This final point provoked a lot of reflection. It is shockingly sad that kindness is not standard in the maternity system. It is also disturbing to realise that midwifery does not stand out to most women in the maternity system. Is this how far the profession has faded? Just another health care professional doing their job? It also has some real consequences for continuity, for instance, who would want continuity from a midwife who did not show kindness?

Finally, Jo, with admirable tact and honesty, presented an example of an interaction between a service user and professionals on social media. What came through to me were professionals who thought they were being kind and helpful but from the service user’s perspective were not. Also, she showed health professionals who wanted the service user to see it from their point of view but did not themselves ‘stand in the shoes of the woman’ – surely a mark of the with-woman profession of midwifery. We need to reflect on how much the maternity system has broken the midwifery tradition of being with-woman and made the midwife a just another health care professional.

In better news, a big shout out needs to happen to Airedale Hospital Trust who have been a shining light on the issue of Independent Midwives and their ability to offer intrapartum care, as Airedale is providing them with indemnity to ensure that they can continue to practice. In return the Trust has these amazing and skilled midwives sharing their experience and knowledge, leading to improved services to women and happier staff. Airedale join several other Trusts across the country who are supporting Independent Midwives in a similar way, as is outlined in the recent IMUK blog.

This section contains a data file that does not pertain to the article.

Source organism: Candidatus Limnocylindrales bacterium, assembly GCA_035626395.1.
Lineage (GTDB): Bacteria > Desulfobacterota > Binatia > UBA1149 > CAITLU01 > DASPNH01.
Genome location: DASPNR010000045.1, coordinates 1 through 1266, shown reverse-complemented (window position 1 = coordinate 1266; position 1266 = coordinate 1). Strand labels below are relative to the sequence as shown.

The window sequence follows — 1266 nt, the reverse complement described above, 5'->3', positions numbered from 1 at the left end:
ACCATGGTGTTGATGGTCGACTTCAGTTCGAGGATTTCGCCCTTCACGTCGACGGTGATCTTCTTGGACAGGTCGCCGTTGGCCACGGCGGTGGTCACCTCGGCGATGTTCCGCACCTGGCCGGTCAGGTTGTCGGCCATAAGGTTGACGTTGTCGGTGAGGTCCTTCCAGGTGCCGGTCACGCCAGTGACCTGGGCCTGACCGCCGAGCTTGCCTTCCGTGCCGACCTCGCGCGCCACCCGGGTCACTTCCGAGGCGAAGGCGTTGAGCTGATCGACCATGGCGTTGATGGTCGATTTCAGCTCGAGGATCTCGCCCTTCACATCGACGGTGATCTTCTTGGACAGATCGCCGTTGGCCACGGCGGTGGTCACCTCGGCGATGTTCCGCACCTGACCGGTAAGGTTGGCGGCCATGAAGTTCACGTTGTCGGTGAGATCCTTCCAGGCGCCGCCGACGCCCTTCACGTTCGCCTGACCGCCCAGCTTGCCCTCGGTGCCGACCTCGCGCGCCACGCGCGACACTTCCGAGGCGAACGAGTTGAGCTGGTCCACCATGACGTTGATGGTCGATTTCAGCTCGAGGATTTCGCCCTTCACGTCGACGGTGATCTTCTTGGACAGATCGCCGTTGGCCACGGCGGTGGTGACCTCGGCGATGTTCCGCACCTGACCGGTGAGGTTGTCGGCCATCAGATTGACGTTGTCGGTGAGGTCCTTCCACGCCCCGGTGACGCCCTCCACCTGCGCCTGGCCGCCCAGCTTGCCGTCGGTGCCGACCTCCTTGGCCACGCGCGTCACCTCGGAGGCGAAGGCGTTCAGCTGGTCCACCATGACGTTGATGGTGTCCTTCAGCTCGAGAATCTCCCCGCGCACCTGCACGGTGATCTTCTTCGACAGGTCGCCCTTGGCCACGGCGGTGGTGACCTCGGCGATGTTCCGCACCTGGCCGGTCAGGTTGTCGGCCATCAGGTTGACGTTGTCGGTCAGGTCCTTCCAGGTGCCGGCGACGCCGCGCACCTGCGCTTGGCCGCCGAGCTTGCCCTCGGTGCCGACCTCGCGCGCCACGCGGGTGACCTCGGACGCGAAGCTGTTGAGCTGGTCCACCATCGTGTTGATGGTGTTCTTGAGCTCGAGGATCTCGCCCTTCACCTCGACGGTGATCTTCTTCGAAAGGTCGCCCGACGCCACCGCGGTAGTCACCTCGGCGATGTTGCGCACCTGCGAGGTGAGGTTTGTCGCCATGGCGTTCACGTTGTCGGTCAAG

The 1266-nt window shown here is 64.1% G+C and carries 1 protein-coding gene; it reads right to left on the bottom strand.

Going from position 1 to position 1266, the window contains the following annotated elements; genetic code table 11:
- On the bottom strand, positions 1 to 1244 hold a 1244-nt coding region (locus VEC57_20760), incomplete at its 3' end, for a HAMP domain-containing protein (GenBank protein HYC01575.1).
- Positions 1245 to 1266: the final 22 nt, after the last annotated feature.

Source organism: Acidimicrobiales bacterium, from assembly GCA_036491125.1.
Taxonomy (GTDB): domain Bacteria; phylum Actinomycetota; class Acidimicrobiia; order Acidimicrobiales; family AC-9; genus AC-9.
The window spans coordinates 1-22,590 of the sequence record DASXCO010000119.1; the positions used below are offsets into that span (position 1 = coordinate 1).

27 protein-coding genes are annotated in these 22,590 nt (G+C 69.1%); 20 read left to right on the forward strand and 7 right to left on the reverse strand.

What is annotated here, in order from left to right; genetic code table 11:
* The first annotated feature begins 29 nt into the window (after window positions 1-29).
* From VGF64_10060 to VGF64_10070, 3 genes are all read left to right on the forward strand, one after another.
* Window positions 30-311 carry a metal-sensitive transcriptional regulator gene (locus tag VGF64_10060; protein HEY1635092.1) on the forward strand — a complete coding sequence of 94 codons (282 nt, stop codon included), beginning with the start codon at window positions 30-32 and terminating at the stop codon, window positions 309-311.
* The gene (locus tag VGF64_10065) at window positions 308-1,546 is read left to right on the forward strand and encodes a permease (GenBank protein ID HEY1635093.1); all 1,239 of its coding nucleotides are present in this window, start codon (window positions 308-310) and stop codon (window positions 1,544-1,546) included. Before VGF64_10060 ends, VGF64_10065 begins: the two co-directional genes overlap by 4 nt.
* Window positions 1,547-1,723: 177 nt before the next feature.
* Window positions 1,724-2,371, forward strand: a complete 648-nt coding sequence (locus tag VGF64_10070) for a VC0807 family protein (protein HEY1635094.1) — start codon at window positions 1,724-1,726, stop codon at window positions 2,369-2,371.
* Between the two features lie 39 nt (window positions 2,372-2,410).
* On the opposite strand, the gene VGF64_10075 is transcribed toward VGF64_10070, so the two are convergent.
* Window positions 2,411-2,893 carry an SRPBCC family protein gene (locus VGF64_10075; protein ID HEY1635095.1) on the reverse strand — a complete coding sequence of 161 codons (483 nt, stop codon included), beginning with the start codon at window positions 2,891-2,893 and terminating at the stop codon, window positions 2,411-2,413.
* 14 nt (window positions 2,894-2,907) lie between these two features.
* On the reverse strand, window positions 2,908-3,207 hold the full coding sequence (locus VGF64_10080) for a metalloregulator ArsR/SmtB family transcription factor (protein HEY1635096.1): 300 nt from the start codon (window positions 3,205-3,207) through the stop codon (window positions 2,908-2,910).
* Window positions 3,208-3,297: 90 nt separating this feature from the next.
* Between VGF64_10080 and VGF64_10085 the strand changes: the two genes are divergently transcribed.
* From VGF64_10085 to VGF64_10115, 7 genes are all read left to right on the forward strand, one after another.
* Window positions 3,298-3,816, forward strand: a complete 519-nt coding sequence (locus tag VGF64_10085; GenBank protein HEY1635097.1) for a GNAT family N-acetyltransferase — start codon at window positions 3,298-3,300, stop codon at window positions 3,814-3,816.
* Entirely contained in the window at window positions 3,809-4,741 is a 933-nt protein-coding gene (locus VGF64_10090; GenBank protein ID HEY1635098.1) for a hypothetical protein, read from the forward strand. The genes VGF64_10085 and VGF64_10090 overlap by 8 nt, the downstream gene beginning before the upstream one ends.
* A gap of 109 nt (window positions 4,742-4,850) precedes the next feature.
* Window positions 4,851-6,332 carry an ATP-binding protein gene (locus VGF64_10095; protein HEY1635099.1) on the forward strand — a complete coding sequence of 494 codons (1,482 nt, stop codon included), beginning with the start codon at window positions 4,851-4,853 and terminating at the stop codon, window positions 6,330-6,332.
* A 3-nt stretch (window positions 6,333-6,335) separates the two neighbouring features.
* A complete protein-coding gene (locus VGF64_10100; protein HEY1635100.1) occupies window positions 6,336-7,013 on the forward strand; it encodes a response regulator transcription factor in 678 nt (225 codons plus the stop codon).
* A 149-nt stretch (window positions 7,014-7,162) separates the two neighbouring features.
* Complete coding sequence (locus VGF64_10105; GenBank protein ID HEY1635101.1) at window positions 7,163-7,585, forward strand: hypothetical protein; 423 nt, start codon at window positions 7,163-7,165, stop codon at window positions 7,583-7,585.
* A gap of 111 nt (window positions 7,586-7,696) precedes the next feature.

Aquabirths Hi-Lo Keeling Birth ChairMargaret Jowitt’s Hi-Lo system was on display alongside the Aquabirths stand (see photos to the left for two ways that the Hi-Lo can be used). Also known as the Osborne Kneeling Chair, this wonderful piece of kit is a must for every obstetric room. It is a simple, strong and easily cleaned frame with cushioned supports which women can kneel, lean or sit on. The Hi-Lo is designed to ensure that midwives can easily access women for observations, and the small footprint means that it will fit into most obstetric rooms with ease. A video explaining how the Hi-Lo works is hereSoftbirths Mini birth couch

Aquabirths also had their Softbirths mini birthing couch on display which midwives Deborah Hughes and Deborah Neiger had fun modelling as you can see!  A smaller version of the full birth couch, the mini couch fits into smaller spaces to provide comfort and support to women in different upright birthing positions.

ARM Coordinator, Katherine Hales, rounded off the day with an update on ARM’s campaign for an independent midwifery regulator. The NMC is not fit for purpose as has been discussed on this blog multiple times. ARM now believes that it is essential that midwifery is separated from nursing, and has regulation which focuses on the needs of midwives, which the NMC simply does not do. The focus now is on the midwifery code and midwifery panel being managed by midwives under the umbrella regulation of the Health and Care Professionals Council which oversee many other similar sized groups, such as physiotherapists. This regulator seems to work better to support the professionals it oversees than the NMC does.